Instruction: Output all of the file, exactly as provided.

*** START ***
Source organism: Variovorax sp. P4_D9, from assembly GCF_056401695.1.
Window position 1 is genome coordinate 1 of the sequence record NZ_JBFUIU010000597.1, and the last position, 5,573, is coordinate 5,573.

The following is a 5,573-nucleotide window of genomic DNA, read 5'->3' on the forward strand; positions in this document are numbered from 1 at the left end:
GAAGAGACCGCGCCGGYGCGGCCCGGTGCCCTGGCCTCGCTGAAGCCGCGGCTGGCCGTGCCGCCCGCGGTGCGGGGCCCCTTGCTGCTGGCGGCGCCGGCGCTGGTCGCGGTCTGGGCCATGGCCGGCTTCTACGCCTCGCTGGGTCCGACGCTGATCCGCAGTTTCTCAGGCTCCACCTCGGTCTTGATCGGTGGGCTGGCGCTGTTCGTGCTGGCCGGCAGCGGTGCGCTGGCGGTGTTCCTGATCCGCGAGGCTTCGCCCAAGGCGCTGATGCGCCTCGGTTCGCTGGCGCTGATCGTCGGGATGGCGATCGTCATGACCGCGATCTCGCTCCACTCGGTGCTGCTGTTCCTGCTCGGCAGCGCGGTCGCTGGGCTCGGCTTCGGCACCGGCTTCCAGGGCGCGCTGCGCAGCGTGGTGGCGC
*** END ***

Source organism: Variovorax sp. P4_D9, from assembly GCF_056401695.1.
Window position 1 is genome coordinate 1 of the sequence record NZ_JBFUIU010000597.1, and the last position, 5,573, is coordinate 5,573.

The following is a 5,573-nucleotide window of genomic DNA, read 5'->3' on the forward strand; positions in this document are numbered from 1 at the left end:
GAAGAGACCGCGCCGGYGCGGCCCGGTGCCCTGGCCTCGCTGAAGCCGCGGCTGGCCGTGCCGCCCGCGGTGCGGGGCCCCTTGCTGCTGGCGGCGCCGGCGCTGGTCGCGGTCTGGGCCATGGCCGGCTTCTACGCCTCGCTGGGTCCGACGCTGATCCGCAGTTTCTCAGGCTCCACCTCGGTCTTGATCGGTGGGCTGGCGCTGTTCGTGCTGGCCGGCAGCGGTGCGCTGGCGGTGTTCCTGATCCGCGAGGCTTCGCCCAAGGCGCTGATGCGCCTCGGTTCGCTGGCGCTGATCGTCGGGATGGCGATCGTCATGACCGCGATCTCGCTCCACTCGGTGCTGCTGTTCCTGCTCGGCAGCGCGGTCGCTGGGCTCGGCTTCGGCACCGGCTTCCAGGGCGCGCTGCGCAGCGTGGTGGCGC